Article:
The evidence that humans are social creatures is comprehensive and undeniable.
Reciprocal relationships are an essential aspect of wellness for human beings.
Paying closer attention to acquaintanceships, friendships, and kinships could help you improve your health and prosperity.
It is through relating with other human beings that you grow and evolve – and how you deepen and expand your experience of love and meaning.
Marianne Williamson once famously stated, “when you get serious about The Universe, The Universe gets serious about you.”
Among the most effective ways to show The Universe that you are serious about life, is by spending a little extra time and energy on the connections you have with particular people in your life.
The ultimate social experiment is to try to examine one’s own relationships with fresh eyes.
It sounds easy, but, in reality, cultivating new relationships – and deepening existing ones – requires conscious effort and a strategy.
What you need to get started are:
- a positive attitude
- a relationship list
- and a relationship action plan
Make A List of 28 People You Know Who You Like or Respect
If living a happy and healthy life is important to you – especially as you age – then you must pay attention to the relationships in your life. A good place to start is to identify your 28 biggest givers.
What if the best year of your life hasn’t happened yet?
I’m Dane Findley and my message is simple: it’s only in your thriving that you have anything to offer anyone – therefore, the best investment you can ever make is in your own health.
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Write down 28 names of your most favorite, most-generous friends and acquaintances – and also write down when the last time was you reached out and connected with each person.
The number 28 is derived from the capacity of the human brain to form intimate attachments.
28 is thought to be around the upper limit of close adult friendships that one person can handle effectively.
You Can Cultivate Relationships that:
◕ increase your prosperity
◕ improve your health
◕ imbue your life with meaning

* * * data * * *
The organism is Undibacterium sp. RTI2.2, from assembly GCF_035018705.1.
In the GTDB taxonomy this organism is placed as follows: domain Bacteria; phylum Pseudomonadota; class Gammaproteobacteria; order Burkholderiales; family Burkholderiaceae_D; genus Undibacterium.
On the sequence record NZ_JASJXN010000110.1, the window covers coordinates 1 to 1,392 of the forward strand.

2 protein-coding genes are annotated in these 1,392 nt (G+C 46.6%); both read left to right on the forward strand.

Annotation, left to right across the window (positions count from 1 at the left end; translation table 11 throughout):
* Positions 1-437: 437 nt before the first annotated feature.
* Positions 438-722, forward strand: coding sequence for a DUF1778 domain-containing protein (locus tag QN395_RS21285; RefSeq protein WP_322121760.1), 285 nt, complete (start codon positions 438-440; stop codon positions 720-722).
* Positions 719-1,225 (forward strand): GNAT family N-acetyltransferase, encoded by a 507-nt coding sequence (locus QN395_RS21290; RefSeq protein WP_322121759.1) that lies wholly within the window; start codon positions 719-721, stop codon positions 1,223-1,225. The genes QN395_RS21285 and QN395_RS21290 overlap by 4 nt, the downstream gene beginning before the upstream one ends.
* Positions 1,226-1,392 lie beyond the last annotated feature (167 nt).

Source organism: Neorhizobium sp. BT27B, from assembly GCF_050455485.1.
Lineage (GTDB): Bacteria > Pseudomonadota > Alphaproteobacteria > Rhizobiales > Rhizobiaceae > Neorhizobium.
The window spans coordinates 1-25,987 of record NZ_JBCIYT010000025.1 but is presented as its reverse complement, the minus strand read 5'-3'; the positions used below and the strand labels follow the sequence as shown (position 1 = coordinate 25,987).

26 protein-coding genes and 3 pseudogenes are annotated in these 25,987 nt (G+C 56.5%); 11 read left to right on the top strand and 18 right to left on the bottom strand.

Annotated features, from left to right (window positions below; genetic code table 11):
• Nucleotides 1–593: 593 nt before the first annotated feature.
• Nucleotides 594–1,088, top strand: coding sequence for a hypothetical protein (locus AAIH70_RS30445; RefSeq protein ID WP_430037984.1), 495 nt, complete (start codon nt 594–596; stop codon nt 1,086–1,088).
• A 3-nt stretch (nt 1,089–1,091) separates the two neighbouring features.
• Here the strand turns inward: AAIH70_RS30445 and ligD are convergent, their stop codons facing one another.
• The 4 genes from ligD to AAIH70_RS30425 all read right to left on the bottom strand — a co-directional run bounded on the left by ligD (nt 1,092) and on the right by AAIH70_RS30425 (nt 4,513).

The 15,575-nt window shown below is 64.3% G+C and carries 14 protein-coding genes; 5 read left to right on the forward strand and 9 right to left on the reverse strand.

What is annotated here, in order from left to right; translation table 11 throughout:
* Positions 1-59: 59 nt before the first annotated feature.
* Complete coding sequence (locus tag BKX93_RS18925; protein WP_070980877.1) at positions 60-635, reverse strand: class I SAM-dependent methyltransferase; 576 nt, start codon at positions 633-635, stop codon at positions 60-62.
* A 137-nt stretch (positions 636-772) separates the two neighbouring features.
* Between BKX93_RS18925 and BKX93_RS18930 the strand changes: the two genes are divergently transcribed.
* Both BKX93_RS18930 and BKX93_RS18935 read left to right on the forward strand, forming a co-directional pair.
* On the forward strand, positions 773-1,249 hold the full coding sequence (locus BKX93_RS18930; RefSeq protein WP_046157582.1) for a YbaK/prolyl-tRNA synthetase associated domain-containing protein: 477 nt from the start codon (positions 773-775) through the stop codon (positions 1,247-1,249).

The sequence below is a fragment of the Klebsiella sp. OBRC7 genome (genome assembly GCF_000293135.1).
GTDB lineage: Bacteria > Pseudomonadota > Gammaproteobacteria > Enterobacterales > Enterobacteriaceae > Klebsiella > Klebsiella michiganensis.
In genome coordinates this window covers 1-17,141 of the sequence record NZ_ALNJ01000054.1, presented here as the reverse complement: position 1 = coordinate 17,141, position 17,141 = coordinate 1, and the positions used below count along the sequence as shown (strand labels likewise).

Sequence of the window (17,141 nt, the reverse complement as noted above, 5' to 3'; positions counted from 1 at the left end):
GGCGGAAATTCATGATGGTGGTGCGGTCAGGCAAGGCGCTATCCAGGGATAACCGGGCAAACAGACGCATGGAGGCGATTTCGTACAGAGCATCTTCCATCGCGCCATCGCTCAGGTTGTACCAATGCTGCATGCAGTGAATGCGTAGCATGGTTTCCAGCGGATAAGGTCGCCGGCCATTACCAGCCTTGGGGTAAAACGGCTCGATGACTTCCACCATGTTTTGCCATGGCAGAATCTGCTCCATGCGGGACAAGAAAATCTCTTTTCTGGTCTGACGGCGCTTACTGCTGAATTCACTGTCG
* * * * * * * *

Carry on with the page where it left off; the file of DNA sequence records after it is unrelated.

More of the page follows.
It’s connections with other human beings that turn life from black-and-white, into color.
The more healthy, intimate connections you have, the more vitality you will have in your later years – and research suggests (see sources below) the more of those later years you will actually have.
A review of 148 studies found that people with strong social relationships are 50% less likely to die prematurely.
Some animals only thrive amidst an environment of healthy relationships.
Additionally, prosperity often equates with the abundance of quality, reciprocal relationships in one’s life. So close connections with other people are even more than just the spiritual zest of life – they have practical, earthly implications, too.
Reciprocal, gratifying relationships are an important part of your successful aging strategy.
Any hospice volunteer will tell you that – in the end – the realizations people have as they are dying are related in some way to wishing that one had been more intentional with relationships while alive.
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Paying close attention to your connections with others is not an extra curricular activity – it’s the reason for life itself.
It is relationships that matter most, and any new wellness regimen that does not include a component for improving relationships is incomplete.
Interpersonal experts such as Brian Buffini, Keith Ferrazzi, and Michael Port passionately devote their entire professional lives to helping others understand this simple concept: to increase your success you must improve your relationships.
Longevity science is revealing a significant correlation between:
- the quality of the relationships in your life
- how long you will live
- how healthy and happy your remaining years of life will be
Healthy relationships are what provide you with the sensation of being fully alive – of being heard, seen, deeply known, and loved.
Make your list of 28 relationships today – give yourself a month to reach out and connect with each of them.
Think of it as your personal social experiment.
After a month, you can determine for yourself in what ways your life feels enriched.
For those of you who happen to be an introvert, I encourage to remember that it’s much easier to remove negative people from your environment, than it is to add new positive people into your life.
Removing negativity can be relatively fast and is the best place to start – adding positivity takes longer for adults, and is a process.
For an introvert – someone who recharges their emotional batteries in solitude – 28 is just an inspiring goal – not a mandatory requirement.
Think of life as a delicious journey during which you get to add positive people gradually over time, as you get to know yourself better and better – and as opportunities arrive intermittently.
How Crafting Your Intentions Will Improve Your Sociability
Intention refers to the purpose behind the actions you take in your life.
There are times when you rush headlong into your day, scarcely mindful of the whys or hows behind what you’re doing. It’s that way for everyone.